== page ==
PNAS – Proceedings of the National Academy of Sciences of the United States
(Accessed 22 February 2014)
Distance to health services affects local-level vaccine efficacy for pneumococcal conjugate vaccine (PCV) among rural Filipino children
Elisabeth Dowling Roota,1, Marilla Lucerob, Hanna Nohynekc, Peter Anthamattend, Deborah S. K. Thomasd, Veronica Tallob, Antti Tanskanenc,e, Beatriz P. Quiambaob, Taneli Puumalainenf,
Socorro P. Lupisanb, Petri Ruutug, Erma Ladesmab, Gail M. Williamsh, Ian Rileyh, and Eric A. F. Simõesi
Edited by Burton H. Singer, University of Florida, Gainesville, FL, and approved January 21, 2014 (received for review July 22, 2013)
Although pneumococcal conjugate vaccines (PCVs) are widely available in industrialized nations, the cost of these vaccines and the strategy of universal vaccination of infants, as endorsed by the World Health Organization, are daunting obstacles to the adoption of these vaccines in developing countries. Using spatial epidemiological methods to examine the spatial variation in vaccine efficacy (VE) in an 11-valent PCV trial in Bohol, Philippines, we suggest an alternative strategy to universal vaccination. Our main finding suggests that areas with poor access to healthcare have the highest VE. An alternative vaccination strategy could target vaccination to areas where children are most likely to benefit, rather than focus on nationwide immunization.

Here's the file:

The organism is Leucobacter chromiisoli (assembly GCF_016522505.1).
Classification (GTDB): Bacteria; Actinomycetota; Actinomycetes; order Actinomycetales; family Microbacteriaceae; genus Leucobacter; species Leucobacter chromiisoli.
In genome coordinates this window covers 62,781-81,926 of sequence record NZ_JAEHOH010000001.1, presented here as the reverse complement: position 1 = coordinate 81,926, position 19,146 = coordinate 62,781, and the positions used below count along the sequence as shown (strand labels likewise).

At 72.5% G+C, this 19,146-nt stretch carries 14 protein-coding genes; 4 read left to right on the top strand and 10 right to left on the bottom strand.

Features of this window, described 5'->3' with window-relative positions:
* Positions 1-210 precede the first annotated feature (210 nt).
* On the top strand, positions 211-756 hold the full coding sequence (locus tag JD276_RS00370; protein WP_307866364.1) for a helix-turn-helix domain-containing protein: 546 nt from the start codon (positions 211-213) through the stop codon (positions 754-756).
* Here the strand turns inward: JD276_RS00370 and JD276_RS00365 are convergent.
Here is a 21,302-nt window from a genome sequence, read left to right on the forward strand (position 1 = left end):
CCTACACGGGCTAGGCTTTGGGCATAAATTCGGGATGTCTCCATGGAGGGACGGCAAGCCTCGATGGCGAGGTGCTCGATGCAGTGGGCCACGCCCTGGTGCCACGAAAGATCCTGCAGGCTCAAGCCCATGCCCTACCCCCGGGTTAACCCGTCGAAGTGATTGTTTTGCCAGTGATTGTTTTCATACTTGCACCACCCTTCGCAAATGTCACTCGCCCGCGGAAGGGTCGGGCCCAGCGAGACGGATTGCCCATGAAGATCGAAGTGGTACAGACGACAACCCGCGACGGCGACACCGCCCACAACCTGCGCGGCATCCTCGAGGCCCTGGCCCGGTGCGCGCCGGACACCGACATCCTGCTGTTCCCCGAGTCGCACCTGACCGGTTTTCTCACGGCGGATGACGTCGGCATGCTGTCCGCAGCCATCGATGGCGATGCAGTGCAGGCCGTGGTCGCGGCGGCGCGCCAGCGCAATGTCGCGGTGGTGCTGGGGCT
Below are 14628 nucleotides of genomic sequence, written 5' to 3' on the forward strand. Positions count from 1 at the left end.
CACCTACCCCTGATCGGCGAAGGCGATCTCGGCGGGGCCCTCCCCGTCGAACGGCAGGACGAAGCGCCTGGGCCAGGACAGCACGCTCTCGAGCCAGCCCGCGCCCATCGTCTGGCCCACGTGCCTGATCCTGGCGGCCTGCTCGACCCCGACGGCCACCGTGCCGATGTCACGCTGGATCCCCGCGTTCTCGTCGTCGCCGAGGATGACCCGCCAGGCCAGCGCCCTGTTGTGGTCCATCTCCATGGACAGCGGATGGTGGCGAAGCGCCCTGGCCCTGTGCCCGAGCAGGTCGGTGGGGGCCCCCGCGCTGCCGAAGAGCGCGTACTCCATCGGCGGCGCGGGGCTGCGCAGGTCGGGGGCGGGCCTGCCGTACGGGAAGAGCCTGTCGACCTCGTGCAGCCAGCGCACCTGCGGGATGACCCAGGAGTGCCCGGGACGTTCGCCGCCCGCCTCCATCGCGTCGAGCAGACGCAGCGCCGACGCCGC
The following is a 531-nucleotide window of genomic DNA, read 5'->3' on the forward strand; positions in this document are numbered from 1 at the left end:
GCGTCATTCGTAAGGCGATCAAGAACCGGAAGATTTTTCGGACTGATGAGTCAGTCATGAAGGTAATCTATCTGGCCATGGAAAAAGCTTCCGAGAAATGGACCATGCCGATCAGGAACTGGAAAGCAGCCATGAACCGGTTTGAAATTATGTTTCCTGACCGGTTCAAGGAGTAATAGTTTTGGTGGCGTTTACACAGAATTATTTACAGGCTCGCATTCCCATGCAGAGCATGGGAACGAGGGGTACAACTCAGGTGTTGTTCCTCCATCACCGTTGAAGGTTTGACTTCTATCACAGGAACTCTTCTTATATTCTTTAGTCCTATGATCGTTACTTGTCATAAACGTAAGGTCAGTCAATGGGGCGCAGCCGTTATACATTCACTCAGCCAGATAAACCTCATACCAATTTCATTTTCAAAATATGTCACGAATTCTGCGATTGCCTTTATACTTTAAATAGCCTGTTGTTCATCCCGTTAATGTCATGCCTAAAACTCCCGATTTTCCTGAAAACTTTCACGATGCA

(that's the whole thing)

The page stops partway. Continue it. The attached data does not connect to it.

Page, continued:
Pneumococcal conjugate vaccines (PCVs) have demonstrated efficacy against childhood pneumococcal disease in several regions globally. We demonstrate how spatial epidemiological analysis of a PCV trial can assist in developing vaccination strategies that target specific geographic subpopulations at greater risk for pneumococcal pneumonia. We conducted a secondary analysis of a randomized, placebo-controlled, double-blind vaccine trial that examined the efficacy of an 11-valent PCV among children less than 2 y of age in Bohol, Philippines. Trial data were linked to the residential location of each participant using a geographic information system. We use spatial interpolation methods to create smoothed surface maps of vaccination rates and local-level vaccine efficacy across the study area. We then measure the relationship between distance to the main study hospital and local-level vaccine efficacy, controlling for ecological factors, using spatial autoregressive models with spatial autoregressive disturbances. We find a significant amount of spatial variation in vaccination rates across the study area. For the primary study endpoint vaccine efficacy increased with distance from the main study hospital from −14% for children living less than 1.5 km from Bohol Regional Hospital (BRH) to 55% for children living greater than 8.5 km from BRH. Spatial regression models indicated that after adjustment for ecological factors, distance to the main study hospital was positively related to vaccine efficacy, increasing at a rate of 4.5% per kilometer distance. Because areas with poor access to care have significantly higher VE, targeted vaccination of children in these areas might allow for a more effective implementation of global programs.